Following in accordance with W. Somerset Maugham’s admonition that ”the writer cannot afford to wait for experience to come to him; he must go out in search of it,” I have lamentably fallen behind in recording my experiences here in Paris, and unfortunately for the willing reader, I have thus deprived him of perhaps the more interesting anecdotes. In fact, upon review, it seems that I have altogether neglected to mention any of the dear friends and characters I have met since arriving in France, and I hope to introduce them in a fitting manner forthwith.
I think that in attempting to tell the truth of my experiences, I’ve found it’s quite often easier to write about myself in a vacuum, where no one may perchance to recognize themselves in a sketch. This timidity on my part is unwarranted, however, as I aim to paint them accurately, and doing so requires only the most colorful and flattering strokes. My log lapses, then, may better be ascribed to the old Tallulah Bankhead saying that “it’s the good girls who keep diaries; the bad girls never have the time!” …though I don’t wish to suggest any deviant behavior, only sociability!
And so, if I am to keep my promise, here is a recent event that led to a new acquaintance, of a particularly Parisian sort:
Last Thursday evening I had plans to meet my friend Mathieu at Curio Parlor where he would be guest DJing in the bar below. Briefly, Curio Parlor is a speakeasy-style artisanal cocktail bar on the Left Bank, named for its cabinet of curiosities-style décor of taxidermy and eccentric relics. Inspired by the cocktail scene in New York, it is a rarity in Paris where most bars featuring a cocktail menu serve only Long Island Iced Teas, Cosmopolitans and Mojitos, the current rage. I actually met Mathieu there a couple months ago while sipping a speciality of the downstairs bar: a Japanese whisky drink called “The Last Word.”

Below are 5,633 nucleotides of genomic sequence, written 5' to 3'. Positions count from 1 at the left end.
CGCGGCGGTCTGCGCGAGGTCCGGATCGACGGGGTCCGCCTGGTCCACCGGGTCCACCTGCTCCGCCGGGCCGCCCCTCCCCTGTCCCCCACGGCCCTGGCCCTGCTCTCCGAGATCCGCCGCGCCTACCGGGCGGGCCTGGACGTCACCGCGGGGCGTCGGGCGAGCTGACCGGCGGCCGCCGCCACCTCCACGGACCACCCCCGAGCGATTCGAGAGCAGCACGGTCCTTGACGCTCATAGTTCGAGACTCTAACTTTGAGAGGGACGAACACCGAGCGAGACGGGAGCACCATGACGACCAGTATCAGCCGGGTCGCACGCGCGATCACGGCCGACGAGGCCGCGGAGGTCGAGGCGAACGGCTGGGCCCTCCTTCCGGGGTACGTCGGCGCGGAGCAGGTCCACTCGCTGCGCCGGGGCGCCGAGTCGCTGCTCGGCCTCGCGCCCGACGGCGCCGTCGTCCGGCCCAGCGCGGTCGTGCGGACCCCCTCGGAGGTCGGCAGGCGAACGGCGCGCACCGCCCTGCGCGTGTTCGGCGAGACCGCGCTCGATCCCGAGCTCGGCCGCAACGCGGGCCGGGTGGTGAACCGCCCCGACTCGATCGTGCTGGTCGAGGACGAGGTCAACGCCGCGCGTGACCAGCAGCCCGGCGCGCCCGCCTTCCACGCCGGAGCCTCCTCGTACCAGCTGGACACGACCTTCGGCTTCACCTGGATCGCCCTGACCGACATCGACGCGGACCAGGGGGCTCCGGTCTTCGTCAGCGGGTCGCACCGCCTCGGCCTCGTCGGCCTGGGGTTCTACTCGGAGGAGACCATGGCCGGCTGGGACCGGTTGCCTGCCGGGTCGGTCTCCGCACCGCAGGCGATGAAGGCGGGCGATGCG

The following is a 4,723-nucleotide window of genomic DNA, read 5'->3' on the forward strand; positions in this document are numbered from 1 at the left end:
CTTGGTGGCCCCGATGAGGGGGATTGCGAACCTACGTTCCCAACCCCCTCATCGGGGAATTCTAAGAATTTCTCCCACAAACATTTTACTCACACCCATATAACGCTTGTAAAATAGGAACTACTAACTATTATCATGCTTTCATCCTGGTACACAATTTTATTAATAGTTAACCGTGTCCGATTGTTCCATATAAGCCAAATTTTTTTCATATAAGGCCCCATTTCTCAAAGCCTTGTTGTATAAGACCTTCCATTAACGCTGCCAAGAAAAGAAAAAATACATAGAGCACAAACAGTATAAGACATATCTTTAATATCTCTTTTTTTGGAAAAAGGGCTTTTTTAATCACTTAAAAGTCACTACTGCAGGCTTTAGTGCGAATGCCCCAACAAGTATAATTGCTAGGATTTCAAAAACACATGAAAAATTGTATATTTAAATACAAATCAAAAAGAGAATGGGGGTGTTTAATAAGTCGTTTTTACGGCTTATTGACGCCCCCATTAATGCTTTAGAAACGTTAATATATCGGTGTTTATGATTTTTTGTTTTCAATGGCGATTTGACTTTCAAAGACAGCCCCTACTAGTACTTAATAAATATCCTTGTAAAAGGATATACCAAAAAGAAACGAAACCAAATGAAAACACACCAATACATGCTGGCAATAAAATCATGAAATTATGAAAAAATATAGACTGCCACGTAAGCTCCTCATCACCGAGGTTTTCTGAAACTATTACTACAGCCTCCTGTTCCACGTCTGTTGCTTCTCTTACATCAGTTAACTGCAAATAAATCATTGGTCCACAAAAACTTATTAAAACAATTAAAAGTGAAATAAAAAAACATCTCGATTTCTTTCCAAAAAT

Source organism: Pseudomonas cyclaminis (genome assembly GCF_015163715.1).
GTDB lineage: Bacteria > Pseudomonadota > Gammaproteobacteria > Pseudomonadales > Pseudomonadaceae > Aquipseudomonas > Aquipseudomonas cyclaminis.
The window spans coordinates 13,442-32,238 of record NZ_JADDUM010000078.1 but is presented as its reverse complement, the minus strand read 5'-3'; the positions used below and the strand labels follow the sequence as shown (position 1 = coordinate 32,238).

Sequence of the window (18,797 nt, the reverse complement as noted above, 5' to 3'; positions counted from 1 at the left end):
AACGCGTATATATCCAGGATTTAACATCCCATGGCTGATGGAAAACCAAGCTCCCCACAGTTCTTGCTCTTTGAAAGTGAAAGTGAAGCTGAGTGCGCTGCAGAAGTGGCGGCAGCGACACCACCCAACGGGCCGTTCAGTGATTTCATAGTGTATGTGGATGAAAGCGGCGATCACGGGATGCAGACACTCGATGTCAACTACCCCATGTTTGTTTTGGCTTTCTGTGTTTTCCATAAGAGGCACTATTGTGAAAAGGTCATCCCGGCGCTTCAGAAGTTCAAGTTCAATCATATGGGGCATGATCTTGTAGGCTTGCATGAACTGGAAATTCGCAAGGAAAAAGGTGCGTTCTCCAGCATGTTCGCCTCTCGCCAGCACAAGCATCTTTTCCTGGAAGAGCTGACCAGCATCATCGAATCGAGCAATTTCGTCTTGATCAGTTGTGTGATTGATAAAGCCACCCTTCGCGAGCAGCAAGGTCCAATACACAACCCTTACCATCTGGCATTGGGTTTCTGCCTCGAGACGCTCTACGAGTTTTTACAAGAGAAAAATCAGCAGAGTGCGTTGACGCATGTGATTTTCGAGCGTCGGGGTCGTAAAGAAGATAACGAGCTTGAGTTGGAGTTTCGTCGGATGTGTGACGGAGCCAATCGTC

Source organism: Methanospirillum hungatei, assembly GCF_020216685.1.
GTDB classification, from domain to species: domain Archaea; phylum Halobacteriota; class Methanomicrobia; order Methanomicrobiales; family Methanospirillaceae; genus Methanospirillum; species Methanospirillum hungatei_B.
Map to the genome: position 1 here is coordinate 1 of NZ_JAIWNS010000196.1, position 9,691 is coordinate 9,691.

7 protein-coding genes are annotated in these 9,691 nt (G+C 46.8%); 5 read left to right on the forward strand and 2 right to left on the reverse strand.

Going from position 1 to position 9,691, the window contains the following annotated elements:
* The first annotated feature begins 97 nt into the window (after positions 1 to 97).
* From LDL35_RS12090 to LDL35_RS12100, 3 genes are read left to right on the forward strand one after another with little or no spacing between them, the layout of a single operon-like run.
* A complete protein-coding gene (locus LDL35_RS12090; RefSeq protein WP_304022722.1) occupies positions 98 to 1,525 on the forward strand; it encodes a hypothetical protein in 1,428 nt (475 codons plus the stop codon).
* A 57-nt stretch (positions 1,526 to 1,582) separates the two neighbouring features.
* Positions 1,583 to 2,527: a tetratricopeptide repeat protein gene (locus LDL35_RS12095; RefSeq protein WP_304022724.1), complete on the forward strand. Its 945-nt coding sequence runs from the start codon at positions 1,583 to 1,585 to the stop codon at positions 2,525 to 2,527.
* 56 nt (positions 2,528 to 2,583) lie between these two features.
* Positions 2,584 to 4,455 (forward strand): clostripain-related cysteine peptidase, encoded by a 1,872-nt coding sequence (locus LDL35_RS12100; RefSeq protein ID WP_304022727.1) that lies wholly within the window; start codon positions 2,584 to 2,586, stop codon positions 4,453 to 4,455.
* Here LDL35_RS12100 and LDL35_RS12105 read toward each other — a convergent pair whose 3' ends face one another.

As an aside, the circumstances of our meeting were thus: It was a Tuesday evening around 9 o’clock, which is early by most standards, but nearly noon by Paris nightlife timetables where people sometimes stay out ’til 5 or 6am. It was my first visit to Curio Parlor, and I was anxious to sample its wares and then return home by 10. I had worn a silk blouse and black wool skirt, and as it was particularly snowy that evening, I approached from the Boulevard Saint-Germain wearing a dark cape, which seemed to elicit admiration from the man keeping the door. (It is a speakeasy, afterall, though I’m not sure he is in the habit of turning anyone away). Entering through the velvet curtain that shrouded the door, I found the place mostly hushed and quickly descended the steep spiraling staircase to the bar below. I crossed the small space and, standing at the bar, asked the smartly-dressed bartender for something with whiskey, trusting his instincts. Happily, he spoke a bit of English and recommended a cocktail with Japanese whiskey, which turned out to be the bar’s trademark spirit. I felt immediately welcomed, and my feeling was reinforced when the barman declared that the bar was my “new, second home.” My neighbor at the bar, noticing my solitude and rather shocking display of foreign-ness, commented on my daring and chatted with me about all sorts of things I no longer remember, but which tended toward the biographical. I say I was ‘shockingly’ foreign because, besides the fact that I was speaking English, I would never be mistaken for a Parisienne since they are known never to go out alone and certainly not to drink whiskey. (Even less so than a typical American girl, I suppose). Also, strangely, I have found few who wear any detectable lipstick, and that night I happened to be wearing a dark shade of Black Cherry, to dramatic effect.